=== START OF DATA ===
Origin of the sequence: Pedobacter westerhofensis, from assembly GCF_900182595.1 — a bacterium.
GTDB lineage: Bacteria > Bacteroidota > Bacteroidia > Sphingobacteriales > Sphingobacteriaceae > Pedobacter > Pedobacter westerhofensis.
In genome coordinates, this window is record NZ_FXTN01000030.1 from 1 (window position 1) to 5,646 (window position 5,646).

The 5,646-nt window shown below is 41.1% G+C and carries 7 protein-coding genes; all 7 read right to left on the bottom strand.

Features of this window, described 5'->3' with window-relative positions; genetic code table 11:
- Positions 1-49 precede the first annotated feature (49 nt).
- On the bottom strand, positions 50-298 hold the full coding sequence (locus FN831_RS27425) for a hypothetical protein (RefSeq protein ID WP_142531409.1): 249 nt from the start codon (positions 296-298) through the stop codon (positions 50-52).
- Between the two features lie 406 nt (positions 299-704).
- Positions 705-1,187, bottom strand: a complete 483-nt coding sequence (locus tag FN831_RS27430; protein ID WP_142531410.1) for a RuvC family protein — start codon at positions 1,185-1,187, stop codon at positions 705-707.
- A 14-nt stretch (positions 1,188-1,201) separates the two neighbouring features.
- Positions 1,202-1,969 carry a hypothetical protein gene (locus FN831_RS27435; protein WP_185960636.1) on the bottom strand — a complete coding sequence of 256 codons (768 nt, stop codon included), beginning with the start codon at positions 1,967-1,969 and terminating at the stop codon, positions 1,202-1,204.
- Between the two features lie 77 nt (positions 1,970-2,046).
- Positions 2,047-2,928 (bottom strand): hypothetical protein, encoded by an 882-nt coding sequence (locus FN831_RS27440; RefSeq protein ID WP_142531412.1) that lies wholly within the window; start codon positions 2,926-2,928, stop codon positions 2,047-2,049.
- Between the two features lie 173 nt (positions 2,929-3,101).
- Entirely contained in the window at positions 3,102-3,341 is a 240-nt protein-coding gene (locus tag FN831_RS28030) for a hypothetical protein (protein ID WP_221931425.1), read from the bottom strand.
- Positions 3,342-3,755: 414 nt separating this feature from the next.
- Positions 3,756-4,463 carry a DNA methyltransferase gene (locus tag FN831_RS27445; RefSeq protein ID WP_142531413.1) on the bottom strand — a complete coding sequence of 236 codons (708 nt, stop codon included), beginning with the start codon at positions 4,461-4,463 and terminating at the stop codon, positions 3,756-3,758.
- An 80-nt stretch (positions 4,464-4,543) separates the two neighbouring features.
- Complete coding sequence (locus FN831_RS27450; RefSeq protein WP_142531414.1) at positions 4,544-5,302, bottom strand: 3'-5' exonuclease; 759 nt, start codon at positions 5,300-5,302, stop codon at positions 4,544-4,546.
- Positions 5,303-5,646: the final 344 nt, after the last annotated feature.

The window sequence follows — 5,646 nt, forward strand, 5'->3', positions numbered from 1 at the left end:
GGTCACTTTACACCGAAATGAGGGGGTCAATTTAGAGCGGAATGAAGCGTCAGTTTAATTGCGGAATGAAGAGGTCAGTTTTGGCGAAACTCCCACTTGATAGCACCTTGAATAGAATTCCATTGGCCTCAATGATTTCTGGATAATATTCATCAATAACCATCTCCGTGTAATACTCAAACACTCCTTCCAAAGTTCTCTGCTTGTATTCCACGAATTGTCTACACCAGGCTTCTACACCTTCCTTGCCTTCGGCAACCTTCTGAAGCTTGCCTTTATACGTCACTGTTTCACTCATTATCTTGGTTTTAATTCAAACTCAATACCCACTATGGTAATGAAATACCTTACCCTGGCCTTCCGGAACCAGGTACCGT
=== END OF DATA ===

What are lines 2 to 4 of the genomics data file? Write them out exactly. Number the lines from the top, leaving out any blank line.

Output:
GTDB lineage: Bacteria > Bacteroidota > Bacteroidia > Sphingobacteriales > Sphingobacteriaceae > Pedobacter > Pedobacter westerhofensis.
In genome coordinates, this window is record NZ_FXTN01000030.1 from 1 (window position 1) to 5,646 (window position 5,646).

The 5,646-nt window shown below is 41.1% G+C and carries 7 protein-coding genes; all 7 read right to left on the bottom strand.